So, what is the lesson here?  I think that for starters, it is imperative to LISTEN to our patients.  I have blogged many times about the importance of developing a positive and productive doctor patient relationship.  As we all know from our personal lives, one of the most important aspects of a relationship is effective two way communication. This is not always easy–patients may be intimidated by their disease or by their doctor–Doctors may be so preoccupied with their agenda for the day that they forget to pause for questions.  Either way, the opportunity for questions and attending to the needs that are important at the moment to the patient are lost.  A patient with a chronic or debilitating illness may have concerns that may not seem relevant to the overall treatment plan or disease battle to us as caregivers.  However,  addressing these concerns may make an enormous difference in the long run to the human beingsuffering with the disease.  As physicians, we are now under increased pressures for productivity and are asked to do more with less time–But we must remember to take a deep breath, and focus on what really matters.  More than anything, our patients need our care, compassion and concern.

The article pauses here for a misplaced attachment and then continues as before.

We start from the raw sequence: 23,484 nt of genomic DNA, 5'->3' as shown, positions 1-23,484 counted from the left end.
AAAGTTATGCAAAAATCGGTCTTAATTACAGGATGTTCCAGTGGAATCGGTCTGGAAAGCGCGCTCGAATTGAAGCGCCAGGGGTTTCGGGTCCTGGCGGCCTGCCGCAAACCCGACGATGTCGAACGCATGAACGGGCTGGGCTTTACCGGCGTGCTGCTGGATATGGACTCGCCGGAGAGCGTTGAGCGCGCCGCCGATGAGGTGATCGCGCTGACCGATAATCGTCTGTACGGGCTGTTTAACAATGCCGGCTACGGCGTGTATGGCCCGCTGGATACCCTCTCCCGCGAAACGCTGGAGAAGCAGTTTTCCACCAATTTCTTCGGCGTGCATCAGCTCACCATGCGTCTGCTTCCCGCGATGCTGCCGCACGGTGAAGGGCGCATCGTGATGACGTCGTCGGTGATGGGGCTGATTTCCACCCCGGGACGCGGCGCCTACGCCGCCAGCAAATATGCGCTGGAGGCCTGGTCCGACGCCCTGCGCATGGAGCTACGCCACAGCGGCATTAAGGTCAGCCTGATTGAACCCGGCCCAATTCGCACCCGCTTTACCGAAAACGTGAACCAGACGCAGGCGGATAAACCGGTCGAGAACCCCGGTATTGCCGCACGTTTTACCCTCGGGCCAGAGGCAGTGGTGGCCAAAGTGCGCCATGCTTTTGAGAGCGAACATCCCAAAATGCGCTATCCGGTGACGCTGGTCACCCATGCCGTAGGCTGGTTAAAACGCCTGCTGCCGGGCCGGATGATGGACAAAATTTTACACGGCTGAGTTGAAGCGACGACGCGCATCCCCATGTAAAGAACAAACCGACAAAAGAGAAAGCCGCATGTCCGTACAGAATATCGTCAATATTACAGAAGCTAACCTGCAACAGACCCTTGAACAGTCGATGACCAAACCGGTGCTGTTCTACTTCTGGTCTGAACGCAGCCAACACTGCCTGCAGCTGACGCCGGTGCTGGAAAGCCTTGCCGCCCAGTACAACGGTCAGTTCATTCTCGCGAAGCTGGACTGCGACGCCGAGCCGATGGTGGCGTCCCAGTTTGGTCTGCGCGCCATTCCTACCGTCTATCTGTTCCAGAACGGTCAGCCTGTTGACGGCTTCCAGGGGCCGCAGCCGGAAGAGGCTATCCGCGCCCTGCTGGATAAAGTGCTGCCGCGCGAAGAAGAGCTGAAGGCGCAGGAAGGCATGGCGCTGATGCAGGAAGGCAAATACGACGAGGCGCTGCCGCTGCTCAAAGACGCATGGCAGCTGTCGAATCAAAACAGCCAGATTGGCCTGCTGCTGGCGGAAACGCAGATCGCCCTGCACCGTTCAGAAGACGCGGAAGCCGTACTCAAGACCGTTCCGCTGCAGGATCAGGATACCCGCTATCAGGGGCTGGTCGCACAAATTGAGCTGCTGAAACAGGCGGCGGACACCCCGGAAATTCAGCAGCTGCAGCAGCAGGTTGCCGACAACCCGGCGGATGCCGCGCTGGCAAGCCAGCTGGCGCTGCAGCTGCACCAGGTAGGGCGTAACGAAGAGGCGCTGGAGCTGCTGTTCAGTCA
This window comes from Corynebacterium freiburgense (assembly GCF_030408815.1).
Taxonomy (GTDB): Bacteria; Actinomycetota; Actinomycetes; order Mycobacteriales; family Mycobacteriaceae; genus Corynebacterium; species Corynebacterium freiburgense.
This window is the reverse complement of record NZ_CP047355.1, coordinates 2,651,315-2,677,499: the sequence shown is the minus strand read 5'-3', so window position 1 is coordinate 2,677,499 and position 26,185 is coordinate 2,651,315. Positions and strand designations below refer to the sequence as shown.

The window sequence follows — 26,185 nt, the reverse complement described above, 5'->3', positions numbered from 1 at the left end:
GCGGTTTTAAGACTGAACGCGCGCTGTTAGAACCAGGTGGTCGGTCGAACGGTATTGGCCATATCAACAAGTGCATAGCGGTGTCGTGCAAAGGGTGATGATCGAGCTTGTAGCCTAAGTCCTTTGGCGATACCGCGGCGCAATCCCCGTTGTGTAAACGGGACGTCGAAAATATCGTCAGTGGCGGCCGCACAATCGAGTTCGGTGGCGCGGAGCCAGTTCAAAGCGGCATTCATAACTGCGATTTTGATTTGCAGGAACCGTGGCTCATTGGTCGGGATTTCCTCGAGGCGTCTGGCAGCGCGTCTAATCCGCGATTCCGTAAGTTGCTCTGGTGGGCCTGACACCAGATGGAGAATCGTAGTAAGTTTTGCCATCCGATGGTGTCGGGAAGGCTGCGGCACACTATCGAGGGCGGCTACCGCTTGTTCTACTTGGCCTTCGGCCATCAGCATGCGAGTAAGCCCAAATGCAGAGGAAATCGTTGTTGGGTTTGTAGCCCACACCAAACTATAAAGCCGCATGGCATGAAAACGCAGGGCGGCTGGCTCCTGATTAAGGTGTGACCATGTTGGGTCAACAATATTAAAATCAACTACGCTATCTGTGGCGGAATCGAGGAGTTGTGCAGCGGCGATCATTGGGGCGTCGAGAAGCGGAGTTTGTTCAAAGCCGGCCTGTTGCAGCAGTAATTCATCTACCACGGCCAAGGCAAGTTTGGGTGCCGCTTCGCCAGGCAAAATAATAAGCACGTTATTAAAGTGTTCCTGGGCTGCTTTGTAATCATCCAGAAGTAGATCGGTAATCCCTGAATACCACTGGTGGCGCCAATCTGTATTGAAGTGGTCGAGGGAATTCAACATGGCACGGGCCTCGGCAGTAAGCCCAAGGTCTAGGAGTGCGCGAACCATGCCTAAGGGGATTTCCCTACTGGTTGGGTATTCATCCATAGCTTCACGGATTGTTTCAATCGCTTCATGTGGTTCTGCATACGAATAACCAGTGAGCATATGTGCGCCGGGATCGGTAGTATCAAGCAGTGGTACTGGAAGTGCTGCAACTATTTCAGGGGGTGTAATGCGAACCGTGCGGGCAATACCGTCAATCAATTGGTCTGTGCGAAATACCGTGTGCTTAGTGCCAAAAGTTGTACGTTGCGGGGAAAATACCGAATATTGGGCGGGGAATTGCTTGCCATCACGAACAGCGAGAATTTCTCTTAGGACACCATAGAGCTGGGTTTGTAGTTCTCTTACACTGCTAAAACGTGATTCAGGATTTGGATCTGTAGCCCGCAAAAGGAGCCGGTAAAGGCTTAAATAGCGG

I think that as healthcare professionals we must make it part of our routine to spend some time each visit making sure that the patient feels comfortable asking questions.  In order to facilitate this type of interaction AND ensure that our treatment goals are also met for the visit, we must make a real effort to incorporate time for questions into every visit.  In addition, we must remember that sexuality and sexual side effects of diseases and the treatments we prescribe are real and can have significant negative impacts.  We must do a better job of educating ourselves about these side effects and make a concerted effort to discuss them with our patients during routine office visits.  Although initial discussions may be a bit awkward for doctor or patient, it is important to open the door and invite communication to improve the lives of our patients who suffer with chronic disease.